The five best biopics to watch on Netflix
(Credit: Netflix)


The five best biopics to watch on Netflix

Biopics or biographical films can often be off-putting to those who enjoy fiction and would rather watch a fictitious psychopath descend into insanity than watch the dramatization of real-life events. However, certain filmmakers use their creative ingenuity to take some artistic liberty and delve deep into the consciousness of the central character. They end up presenting livelier, more intriguing yet mainly historically accurate accounts of the same. 

While this personal touch makes the stories commercially viable, not every source material is worth the viewers’ rapt attention. Netflix’s penchant for dramatizing real-life events has reached its peak as the streamer continues to invest in making documentaries, especially true-crime which present fictionalised non-fiction in a stylized format. 

The streamer has also adorned its shelves with several biopics, many of which have won Academy Awards due to the subject matter and the brilliant performances from some of the leads. From Sean Penn to Matthew McConaughey, several actors and actresses have gained traction after starring in such biopics. 

Here are the five best biopics you can watch on Netflix: 

The 5 best biopics to watch on Netflix 

Milk (Gus Van Sant, 2008)

Gus Van Sant took a break from his decade-long career of arthouse filmmaking to make a biopic, becoming one of his most fascinating works. Starring Sean Penn in the lead, the film explores the life and career of Harvey Milk, California’s first openly-gay official. Milk openly talked about his sexuality and started a camera shop which served as a safe space for the gay community before running for office. 

Penn won an Academy Award for his brilliant performance as Milk as the film traced the man’s life from his 40th birthday to his death. A spirited and luminous man, Harvey Milk gets the respect he deserves in Van Sant’s ingenious creation and Penn’s seamless performance. 

The Social Network (David Fincher, 2010)

Mark Zuckerberg is a famous face in media, but not always for the best reasons. Fincher’s Academy Award-winning adaptation of how this Harvard University sophomore managed to create one of the greatest social networking sites after being dumped by his girlfriend is definitely worth the watch. The film delves deep into the struggles Zuckerberg faced in his initial days while facing intellectual theft lawsuits and an estranged relationship with his former friend, Eduardo Saverin.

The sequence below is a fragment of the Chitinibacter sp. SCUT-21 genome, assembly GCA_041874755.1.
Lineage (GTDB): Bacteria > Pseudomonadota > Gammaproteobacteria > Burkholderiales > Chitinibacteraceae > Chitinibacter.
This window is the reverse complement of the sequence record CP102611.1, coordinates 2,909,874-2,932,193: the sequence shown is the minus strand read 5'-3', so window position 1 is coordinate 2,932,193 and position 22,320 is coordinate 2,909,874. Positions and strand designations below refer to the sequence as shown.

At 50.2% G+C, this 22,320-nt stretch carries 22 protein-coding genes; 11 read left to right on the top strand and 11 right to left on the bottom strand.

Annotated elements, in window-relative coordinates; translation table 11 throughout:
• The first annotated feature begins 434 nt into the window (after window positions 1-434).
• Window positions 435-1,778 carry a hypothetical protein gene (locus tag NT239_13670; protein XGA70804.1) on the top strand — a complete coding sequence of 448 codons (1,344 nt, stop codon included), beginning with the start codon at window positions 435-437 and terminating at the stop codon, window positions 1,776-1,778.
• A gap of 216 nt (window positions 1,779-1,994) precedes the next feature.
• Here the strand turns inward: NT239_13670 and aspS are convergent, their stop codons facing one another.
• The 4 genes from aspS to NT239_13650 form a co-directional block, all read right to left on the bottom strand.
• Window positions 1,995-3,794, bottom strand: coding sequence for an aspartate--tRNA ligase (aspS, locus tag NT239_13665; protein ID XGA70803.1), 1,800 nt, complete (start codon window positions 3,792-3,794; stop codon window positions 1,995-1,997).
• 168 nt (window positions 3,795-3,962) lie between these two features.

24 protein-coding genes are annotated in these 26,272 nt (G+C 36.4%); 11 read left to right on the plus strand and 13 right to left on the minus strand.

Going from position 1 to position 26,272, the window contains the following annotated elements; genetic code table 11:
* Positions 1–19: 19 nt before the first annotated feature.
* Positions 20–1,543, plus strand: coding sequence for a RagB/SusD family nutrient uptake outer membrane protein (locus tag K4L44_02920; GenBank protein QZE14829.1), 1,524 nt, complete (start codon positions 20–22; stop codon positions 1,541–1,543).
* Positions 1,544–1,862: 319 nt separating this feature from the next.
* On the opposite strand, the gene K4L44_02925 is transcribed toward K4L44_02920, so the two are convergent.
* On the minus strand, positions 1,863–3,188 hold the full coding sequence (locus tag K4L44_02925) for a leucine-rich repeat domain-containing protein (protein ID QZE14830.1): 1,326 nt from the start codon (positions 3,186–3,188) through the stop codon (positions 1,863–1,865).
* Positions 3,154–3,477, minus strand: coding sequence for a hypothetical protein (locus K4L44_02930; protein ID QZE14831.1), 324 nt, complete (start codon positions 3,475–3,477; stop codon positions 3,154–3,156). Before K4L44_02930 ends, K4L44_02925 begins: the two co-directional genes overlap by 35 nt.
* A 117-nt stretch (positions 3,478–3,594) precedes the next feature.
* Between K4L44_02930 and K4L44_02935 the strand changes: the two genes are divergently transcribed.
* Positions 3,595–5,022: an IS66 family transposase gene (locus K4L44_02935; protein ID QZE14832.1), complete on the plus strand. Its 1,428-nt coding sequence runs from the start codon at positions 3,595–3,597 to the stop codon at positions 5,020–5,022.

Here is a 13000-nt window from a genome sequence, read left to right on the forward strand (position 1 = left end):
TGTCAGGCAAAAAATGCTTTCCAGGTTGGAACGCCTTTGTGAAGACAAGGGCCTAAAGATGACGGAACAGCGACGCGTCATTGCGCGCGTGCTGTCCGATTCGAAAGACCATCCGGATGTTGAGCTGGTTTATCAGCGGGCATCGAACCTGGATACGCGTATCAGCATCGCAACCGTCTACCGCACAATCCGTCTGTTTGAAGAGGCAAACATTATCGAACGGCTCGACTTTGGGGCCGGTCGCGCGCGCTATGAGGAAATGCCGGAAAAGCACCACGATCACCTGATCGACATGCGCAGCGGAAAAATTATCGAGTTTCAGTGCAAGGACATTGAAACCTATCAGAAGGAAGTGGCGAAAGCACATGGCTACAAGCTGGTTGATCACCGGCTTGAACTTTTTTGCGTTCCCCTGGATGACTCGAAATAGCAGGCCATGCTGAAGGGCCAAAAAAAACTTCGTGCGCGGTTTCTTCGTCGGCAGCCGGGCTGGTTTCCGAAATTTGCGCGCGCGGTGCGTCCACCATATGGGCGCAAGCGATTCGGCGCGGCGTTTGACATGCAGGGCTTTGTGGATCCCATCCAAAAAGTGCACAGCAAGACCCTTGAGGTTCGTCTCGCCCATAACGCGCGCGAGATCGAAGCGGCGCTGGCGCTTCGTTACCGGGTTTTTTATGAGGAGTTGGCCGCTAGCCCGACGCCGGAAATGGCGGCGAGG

A brainchild of the combined geniuses of Fincher and screenwriter Aaron Sorkin, the film is also adapted from Ben Mezrich’s book albeit with some creative freedom. A gripping character study, it was, however, dismissed as completely fictional save for his impeccable wardrobe by Zuckerberg himself. 

The Theory of Everything (James Marsh, 2014) 

As the title suggests, the film is based on the life of the legendary theoretical physicist Stephen Hawking. Hawking battled all odds to reach the zenith of his academic career and the film traces his journey as a Cambridge University student who deals with his motor neuron disease while embarking on a daunting quest. By dint of perseverance and unwavering support of his peers, he goes on to study time. 

Adapted from Jane Hawking’s memoir, this story champions determination and the desire to succeed despite all odds; the secret to it is embedded in the power of love and support in the film. Eddie Redmayne and Felicity Jones are splendid in their respective roles. 

Mank (David Fincher, 2020)

One of the greatest releases in 2020, Fincher’s film stars Gary Oldman, Amanda Seyfried, Tom Burke, Charles Dance, Tuppence Middleton, Lily Collins and Tom Pelphrey, among others. With brilliant visuals and performances, it perfectly outlines the story of how the brilliant Orson Welles film Citizen Kane came into making. 

With its monochromatic palette, it gives an intimate insight into Hollywood through the eyes of a jaded alcoholic screenwriter, the legendary Herman J Mankiewicz, who is called amidst the Great Depression and the inevitable World War II by wunderkind director Orson Welles to write the screenplay for a film that exposes the megalomania in Hollywood. 

Dallas Buyers Club (Jean-Marc Vallee, 2013)

This biographical drama revolves around the story of Ron Woodroof, an electrician from cowboy Texas, who gets diagnosed with HIV/AIDS in the mid-80s when the social stigma regarding the disease ostracised the patients. With only a month in hand, Ron is desperate to experiment with various forms of treatment. He sets up the titular Dallas Buyers Club to distribute the same treatment to similar patients. 

Based on a true story, the film is a harrowing account of one’s struggle for survival. As Ron Woodroof, Matthew McConaughey delivers an agonising and inspiring performance. A career-defining role, the actor befittingly won an Academy Award for it and praised real-life Woodroof’s resilience and perseverance in his acceptance speech.